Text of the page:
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CONCEPTION, MO: Eight Catholic priests credibly accused of abusing children includes former Episcopal priest, Bede Parry

CONCEPTION, MO: Eight Catholic priests credibly accused of abusing children includes former Episcopal priest, Bede Parry

By David W. Virtue, DD
August 6, 2019

A Benedictine monastery in Conception, northwestern Missouri, has released the names of eight priests or brothers who, it says, face credible allegations of having sexually abused children during the last seven decades. Included among the seven is the late Bede Parry, who was ordained into the Episcopal Church by former Episcopal Presiding Bishop Katharine Jefferts Schori.

In 2004, the then Bishop of Nevada, Jefferts Schori, received the former Roman Catholic priest, Bede Parry, as a priest into the Episcopal Church. Schori knew that Parry had sexually abused minors under his care as a Catholic priest. As a result, he had been barred from exercising his ministry in the Roman Catholic Church.

How was it possible that a former Roman Catholic priest who had admitted to repeated abuse of minors under his care and who agreed to be laicized could have been received into TEC as a priest, was startling. Furthermore, the Diocese of Nevada acknowledged that it was aware of his past misconduct, including a police report, prior to his reception, but offered up reassurances that the bishop and Commission on Ministry had decided that he did not pose a risk to children.

A later psychological evaluation made by the Roman Catholic Church shortly before Parry began his process of reception into TEC found that he had a "proclivity to re-offend with minors!" Once his past conduct became public knowledge, Parry immediately tendered his resignation as a priest in TEC. The Episcopal News Service characterized the resignation as Parry's "renouncing his orders"!

At the time, TEC and the Diocese of Nevada's bishop Dan Edwards tried to spin it that the diocese and national church had "followed the applicable canons..." but that was too disingenuous by half.

Canon lawyer Allan Haley concluded otherwise and wrote that there were indeed canonical violations in this process.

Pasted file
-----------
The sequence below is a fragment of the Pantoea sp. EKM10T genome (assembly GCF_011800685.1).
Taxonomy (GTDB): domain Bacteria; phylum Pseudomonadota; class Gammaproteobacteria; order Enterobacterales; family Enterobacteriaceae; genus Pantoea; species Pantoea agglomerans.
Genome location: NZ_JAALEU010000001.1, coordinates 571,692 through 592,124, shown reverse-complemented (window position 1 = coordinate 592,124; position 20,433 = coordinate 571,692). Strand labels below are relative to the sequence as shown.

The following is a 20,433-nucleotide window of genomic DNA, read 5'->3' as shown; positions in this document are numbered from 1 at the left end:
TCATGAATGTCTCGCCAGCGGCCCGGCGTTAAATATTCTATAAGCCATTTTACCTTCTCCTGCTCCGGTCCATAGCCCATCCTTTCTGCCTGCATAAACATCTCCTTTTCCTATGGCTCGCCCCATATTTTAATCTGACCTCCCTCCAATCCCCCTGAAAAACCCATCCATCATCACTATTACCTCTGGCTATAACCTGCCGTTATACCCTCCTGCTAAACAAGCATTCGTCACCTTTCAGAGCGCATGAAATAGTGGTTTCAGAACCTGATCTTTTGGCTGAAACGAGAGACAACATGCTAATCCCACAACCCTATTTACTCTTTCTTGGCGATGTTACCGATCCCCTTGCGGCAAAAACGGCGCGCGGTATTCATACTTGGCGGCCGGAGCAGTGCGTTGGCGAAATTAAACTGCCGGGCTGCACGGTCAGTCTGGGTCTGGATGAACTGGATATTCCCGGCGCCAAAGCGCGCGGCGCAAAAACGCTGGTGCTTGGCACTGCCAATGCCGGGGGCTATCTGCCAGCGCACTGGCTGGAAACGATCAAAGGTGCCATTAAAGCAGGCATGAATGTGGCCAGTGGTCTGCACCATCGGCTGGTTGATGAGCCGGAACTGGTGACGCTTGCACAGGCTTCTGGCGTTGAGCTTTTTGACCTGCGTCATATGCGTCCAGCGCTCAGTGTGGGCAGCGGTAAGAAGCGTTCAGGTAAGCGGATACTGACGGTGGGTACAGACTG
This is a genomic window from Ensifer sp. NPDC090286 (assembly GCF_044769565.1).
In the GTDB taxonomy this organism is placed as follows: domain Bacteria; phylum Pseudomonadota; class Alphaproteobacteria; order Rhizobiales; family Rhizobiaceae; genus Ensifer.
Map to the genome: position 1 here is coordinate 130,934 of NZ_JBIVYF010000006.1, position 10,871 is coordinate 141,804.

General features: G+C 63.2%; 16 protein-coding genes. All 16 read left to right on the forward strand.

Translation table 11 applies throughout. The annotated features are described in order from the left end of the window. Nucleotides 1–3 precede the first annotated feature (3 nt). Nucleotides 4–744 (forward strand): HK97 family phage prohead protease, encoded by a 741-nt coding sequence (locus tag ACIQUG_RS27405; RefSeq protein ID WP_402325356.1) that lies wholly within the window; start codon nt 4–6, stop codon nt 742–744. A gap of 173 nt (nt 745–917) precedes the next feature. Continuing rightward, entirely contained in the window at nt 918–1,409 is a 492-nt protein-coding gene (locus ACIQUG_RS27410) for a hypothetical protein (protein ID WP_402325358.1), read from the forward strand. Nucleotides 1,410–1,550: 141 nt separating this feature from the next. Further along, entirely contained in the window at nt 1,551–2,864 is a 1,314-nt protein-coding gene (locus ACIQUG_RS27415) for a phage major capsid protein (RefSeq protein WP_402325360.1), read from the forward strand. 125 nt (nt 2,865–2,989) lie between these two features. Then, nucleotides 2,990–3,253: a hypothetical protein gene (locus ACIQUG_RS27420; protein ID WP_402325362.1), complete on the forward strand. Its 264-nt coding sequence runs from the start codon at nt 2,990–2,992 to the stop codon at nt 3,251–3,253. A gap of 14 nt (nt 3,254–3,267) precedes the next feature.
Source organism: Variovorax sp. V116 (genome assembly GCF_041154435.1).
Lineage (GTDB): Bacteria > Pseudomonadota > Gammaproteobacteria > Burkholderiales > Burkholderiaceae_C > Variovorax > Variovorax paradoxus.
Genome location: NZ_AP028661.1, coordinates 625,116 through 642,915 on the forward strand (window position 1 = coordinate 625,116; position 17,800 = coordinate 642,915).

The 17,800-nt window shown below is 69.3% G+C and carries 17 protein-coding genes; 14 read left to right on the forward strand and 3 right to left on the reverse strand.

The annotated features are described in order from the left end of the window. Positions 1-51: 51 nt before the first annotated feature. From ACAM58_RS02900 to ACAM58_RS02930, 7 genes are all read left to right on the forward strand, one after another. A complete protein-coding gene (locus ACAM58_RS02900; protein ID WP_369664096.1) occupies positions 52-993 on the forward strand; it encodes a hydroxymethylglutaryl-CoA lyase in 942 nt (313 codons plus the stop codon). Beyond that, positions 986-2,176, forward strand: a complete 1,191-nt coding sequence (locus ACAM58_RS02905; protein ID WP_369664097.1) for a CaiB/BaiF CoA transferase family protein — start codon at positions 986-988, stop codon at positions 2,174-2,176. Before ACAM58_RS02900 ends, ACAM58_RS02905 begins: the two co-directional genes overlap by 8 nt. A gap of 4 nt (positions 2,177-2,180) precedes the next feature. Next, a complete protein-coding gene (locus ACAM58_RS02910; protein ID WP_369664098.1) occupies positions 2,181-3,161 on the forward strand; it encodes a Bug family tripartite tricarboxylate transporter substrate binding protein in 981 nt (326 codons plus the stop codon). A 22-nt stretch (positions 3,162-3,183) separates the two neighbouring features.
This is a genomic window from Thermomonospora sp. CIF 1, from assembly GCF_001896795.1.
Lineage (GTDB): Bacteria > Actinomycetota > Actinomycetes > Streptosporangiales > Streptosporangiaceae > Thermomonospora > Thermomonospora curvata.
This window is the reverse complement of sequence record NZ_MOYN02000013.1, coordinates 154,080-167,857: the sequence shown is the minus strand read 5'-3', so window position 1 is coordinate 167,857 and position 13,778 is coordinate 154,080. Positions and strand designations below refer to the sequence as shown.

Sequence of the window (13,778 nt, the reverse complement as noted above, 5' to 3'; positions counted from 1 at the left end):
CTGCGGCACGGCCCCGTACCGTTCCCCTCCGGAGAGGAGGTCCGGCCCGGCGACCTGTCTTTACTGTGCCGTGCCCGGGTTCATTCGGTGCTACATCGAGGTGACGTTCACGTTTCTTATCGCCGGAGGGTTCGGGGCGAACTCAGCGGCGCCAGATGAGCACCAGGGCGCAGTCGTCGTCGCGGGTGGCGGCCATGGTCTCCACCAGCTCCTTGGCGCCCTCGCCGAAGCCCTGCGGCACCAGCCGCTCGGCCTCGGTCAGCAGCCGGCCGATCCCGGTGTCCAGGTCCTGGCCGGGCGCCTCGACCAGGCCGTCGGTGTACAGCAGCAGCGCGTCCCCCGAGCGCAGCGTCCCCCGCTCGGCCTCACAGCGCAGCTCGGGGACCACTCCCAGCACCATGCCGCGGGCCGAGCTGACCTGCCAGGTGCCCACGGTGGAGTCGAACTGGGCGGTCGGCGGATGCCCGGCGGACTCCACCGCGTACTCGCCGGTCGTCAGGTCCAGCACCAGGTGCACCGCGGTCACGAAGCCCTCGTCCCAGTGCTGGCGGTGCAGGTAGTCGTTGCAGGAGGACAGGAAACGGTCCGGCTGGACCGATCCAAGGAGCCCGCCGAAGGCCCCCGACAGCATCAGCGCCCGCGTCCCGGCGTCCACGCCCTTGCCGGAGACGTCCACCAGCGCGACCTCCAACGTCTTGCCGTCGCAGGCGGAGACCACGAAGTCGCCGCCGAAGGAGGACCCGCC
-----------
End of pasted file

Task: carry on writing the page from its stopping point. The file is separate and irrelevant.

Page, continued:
"That the Diocese of Nevada and the Office of Public Affairs could knowingly receive into TEC's priesthood a child abuser while complying "meticulously" with all canons, policies and procedures was hard enough to take, while at the same time the Presiding Bishop was pushing out the front door orthodox priests and bishops but allowing a known child sex abuser to be priested coming in by the backdoor was mind blowing."

Commenting on the Bede Parry affair, the former Bishop of Bethlehem, Paul Marshall said, "Now let's be serious. When 815-level lawyers threaten and cajole diocesan bishops not to reveal multiple sex-abuse cover-ups at the highest level lest former leaders be embarrassed, what can we expect, and why do we look down on the Roman Catholic Church?

"As a rector I had to follow a priest who was simply passed along by another bishop, and as a bishop have had the same experience with a staff member who was protected by his bishop, with catastrophic results here."

Bede Parry died on Nov. 27, 2013.

The Conception Abbey said on its website Monday that seven of the priests are dead and the eighth had been removed from the ministry, according to an AP report.

"On behalf of the monks of Conception Abbey, I offer my unconditional apology to all victims and their families affected by the evil of clergy sexual abuse," the Rt. Rev. Benedict Neenan, the Roman Catholic monastery's abbot, said in a statement on its website. "It is my prayer and hope that publishing this list will aid in the healing of victims and will serve as a lasting reminder of our responsibility to do everything in our power to protect all minors and vulnerable adults from abuse."

Many Catholic dioceses and religious orders have released similar lists recently, and the abbey said it was releasing its list with the goal of providing transparency and accountability.

FBI agents reviewed personnel files of priests and brothers who served at the abbey in the past 70 years to compile the list, which provides no information on the allegations.

David Clohessy, volunteer leader of Missouri Survivors Network of those Abused by Priests, or SNAP, said the group doubts that the abbey's list is complete. He said he hopes that it will prompt other victims or whistleblowers to come forward.

"And we hope Abbey officials will give more helpful information, such as the last known whereabouts of these potentially dangerous men, along with their photos and full work histories," he said. "Finally, Catholics should ask all church officials, 'How on earth do you justify keeping these predators' names hidden for years and needlessly putting innocent kids and vulnerable adults in harm's way?'"

The abbey said that in 2011, it implemented policies designed to protect guests, children and other visitors. It also hired a victim advocate and has a board comprised of lay people to investigate all allegations of abuse.

The priests on the list are Vincent Barsch, who was ordained in 1945, left religious life in 1973 and died in 2010; Bede Parry, ordained in 1983, dismissed from religious life in 2002 and died in 2013; Edgar Probstfield, ordained in 1952 and died in 2007; Regis Probstfield, ordained in 1957 and died in 2008; Gilbert Stack, ordained in 1939 and died in 2007; Hugh Tasch, ordained in 1957 and died in 2017; Paschal Thomas, ordained in 1959 and died in 2015; and Isaac True, ordained in 1966 and removed from ministry.

In 2017, the abbey settled a lawsuit accusing it of covering up abuse by Parry for $415,000.


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